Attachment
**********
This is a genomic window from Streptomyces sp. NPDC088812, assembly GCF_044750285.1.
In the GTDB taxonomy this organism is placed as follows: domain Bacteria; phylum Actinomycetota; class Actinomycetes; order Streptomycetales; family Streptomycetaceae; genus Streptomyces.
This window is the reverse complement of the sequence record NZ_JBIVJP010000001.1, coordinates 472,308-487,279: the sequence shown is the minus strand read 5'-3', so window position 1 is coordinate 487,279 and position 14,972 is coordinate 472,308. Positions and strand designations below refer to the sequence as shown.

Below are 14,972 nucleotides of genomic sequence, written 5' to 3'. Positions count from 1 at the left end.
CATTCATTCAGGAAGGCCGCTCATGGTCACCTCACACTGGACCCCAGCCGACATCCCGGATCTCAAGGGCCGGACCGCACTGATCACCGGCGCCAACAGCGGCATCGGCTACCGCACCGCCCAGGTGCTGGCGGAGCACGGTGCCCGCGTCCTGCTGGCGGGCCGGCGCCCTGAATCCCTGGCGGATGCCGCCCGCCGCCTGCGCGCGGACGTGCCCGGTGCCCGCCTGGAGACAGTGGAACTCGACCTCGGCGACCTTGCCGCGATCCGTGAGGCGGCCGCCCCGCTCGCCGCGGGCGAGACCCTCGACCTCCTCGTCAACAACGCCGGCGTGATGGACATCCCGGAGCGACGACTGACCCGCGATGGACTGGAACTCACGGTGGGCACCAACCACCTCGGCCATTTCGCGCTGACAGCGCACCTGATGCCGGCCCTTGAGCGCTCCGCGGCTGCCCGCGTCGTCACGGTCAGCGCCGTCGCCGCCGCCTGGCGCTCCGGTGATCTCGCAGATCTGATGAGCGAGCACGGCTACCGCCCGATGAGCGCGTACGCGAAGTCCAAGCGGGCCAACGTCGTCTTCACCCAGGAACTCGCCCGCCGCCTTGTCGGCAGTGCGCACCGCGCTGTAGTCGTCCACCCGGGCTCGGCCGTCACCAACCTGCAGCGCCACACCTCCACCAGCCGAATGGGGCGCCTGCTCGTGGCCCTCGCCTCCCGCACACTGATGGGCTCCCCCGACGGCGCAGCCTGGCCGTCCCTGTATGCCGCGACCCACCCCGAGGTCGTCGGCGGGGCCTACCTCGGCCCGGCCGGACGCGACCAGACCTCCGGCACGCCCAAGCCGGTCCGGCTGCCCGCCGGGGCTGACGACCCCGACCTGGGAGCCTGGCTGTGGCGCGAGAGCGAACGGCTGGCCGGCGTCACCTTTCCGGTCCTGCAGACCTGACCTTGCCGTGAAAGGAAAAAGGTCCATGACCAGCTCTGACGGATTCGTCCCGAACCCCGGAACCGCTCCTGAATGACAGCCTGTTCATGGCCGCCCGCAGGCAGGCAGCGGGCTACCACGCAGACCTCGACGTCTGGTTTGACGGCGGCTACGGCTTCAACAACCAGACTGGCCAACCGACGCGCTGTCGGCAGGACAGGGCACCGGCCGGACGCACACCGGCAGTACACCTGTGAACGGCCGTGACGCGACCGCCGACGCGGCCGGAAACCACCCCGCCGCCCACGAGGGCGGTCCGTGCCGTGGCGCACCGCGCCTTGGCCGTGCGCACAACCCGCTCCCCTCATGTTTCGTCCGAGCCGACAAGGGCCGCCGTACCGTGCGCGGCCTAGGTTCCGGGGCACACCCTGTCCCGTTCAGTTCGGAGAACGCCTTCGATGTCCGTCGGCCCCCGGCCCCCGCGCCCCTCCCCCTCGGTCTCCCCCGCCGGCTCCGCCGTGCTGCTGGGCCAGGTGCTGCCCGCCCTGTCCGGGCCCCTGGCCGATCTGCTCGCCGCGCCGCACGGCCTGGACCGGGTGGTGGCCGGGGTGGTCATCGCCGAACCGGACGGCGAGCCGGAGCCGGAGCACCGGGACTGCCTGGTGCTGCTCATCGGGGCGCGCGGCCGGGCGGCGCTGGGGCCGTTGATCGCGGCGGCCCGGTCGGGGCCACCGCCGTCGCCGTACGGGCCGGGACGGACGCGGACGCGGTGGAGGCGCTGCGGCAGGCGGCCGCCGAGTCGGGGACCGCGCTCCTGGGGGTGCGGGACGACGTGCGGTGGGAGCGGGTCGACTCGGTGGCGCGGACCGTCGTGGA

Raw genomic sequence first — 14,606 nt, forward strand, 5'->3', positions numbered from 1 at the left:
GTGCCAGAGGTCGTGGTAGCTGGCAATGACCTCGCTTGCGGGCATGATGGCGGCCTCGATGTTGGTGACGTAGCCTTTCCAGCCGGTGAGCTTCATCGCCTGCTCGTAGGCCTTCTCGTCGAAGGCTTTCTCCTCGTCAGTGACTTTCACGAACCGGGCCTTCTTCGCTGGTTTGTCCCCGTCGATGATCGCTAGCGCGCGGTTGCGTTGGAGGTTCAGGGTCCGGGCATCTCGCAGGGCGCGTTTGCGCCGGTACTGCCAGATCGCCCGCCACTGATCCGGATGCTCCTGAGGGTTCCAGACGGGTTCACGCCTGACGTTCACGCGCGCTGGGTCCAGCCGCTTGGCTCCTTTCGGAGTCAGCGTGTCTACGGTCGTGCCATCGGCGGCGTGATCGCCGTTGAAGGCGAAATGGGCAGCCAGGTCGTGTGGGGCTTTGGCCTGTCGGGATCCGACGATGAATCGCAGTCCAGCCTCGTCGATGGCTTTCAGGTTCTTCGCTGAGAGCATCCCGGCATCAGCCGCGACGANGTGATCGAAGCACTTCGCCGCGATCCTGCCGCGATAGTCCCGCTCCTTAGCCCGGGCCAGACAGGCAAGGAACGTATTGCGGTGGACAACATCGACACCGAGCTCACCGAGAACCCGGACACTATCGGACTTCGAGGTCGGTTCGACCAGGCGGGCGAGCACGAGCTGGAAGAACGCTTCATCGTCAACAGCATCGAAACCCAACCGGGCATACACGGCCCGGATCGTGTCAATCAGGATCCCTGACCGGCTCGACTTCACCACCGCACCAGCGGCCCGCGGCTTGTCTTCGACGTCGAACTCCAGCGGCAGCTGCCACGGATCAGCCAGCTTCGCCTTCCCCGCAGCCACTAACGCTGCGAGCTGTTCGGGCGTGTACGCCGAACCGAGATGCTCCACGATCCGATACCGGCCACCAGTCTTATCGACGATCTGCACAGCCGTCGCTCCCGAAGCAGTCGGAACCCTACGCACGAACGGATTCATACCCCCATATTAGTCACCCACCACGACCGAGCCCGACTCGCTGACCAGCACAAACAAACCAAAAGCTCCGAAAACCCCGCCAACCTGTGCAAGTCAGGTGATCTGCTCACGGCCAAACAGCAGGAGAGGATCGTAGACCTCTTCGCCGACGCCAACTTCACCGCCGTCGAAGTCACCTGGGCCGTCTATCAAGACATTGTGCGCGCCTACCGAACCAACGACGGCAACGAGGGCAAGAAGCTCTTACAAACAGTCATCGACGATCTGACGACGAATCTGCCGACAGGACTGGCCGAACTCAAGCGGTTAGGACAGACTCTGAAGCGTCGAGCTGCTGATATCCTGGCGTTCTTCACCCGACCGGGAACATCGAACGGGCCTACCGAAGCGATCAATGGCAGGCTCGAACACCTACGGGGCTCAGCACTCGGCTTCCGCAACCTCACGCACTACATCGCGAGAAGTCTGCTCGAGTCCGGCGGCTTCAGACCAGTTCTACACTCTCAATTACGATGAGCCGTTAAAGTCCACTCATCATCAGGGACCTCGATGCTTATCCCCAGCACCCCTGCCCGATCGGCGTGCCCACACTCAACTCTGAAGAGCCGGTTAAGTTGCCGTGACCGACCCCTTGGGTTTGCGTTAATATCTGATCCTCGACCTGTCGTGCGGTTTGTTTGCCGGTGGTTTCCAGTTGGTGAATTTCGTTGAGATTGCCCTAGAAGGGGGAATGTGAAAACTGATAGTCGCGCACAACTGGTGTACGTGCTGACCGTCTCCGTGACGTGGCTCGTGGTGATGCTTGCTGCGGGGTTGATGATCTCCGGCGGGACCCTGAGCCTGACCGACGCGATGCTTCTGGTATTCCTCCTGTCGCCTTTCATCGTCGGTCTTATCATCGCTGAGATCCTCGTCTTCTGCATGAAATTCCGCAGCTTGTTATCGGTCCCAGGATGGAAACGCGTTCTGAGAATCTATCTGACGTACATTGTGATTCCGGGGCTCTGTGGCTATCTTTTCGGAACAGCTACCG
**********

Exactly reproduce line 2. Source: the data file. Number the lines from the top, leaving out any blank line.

In the GTDB taxonomy this organism is placed as follows: domain Bacteria; phylum Actinomycetota; class Actinomycetes; order Streptomycetales; family Streptomycetaceae; genus Streptomyces.